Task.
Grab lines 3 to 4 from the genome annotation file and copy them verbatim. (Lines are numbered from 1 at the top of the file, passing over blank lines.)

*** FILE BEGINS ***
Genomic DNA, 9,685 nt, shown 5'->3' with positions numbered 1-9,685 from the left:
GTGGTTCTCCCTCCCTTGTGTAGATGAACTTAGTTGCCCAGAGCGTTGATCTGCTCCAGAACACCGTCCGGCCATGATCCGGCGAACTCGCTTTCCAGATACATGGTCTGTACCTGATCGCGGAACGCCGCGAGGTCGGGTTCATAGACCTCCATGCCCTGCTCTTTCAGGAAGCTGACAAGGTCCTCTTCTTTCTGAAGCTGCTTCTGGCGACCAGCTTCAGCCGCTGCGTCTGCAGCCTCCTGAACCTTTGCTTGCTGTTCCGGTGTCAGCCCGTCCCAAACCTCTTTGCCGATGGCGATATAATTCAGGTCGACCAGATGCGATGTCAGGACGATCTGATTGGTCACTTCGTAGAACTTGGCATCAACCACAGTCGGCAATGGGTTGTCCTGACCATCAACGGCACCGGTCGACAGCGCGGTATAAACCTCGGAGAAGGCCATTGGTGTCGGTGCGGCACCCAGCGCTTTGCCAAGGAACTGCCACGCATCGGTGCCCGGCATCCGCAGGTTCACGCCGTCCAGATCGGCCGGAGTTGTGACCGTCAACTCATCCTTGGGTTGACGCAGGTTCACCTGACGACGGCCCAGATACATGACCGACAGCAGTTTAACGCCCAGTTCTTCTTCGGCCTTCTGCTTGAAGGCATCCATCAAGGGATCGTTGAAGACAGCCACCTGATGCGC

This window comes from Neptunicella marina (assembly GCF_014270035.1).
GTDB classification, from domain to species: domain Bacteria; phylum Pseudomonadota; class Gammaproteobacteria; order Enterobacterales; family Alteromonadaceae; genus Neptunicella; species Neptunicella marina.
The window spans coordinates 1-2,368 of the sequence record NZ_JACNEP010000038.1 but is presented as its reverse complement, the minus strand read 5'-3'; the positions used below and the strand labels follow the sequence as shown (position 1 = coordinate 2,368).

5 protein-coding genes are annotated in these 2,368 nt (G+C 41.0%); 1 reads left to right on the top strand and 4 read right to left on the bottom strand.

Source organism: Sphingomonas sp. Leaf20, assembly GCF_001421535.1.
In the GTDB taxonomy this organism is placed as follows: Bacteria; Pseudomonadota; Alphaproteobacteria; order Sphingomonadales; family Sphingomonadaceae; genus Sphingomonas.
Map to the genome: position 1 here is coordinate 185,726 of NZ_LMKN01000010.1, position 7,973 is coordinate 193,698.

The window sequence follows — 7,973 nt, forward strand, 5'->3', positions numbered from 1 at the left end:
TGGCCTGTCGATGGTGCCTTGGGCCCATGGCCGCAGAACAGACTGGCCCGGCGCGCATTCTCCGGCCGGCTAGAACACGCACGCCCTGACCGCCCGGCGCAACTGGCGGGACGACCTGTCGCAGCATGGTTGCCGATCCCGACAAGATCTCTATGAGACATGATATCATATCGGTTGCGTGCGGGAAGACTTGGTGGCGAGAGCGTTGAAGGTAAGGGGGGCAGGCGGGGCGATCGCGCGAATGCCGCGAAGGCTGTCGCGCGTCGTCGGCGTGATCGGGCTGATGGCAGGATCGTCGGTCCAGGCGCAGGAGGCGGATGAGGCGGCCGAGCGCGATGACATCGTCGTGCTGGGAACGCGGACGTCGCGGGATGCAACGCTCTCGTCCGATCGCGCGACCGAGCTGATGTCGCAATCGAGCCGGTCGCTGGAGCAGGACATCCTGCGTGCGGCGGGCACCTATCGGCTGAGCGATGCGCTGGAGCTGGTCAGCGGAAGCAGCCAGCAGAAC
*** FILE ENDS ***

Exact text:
This window comes from Neptunicella marina (assembly GCF_014270035.1).
GTDB classification, from domain to species: domain Bacteria; phylum Pseudomonadota; class Gammaproteobacteria; order Enterobacterales; family Alteromonadaceae; genus Neptunicella; species Neptunicella marina.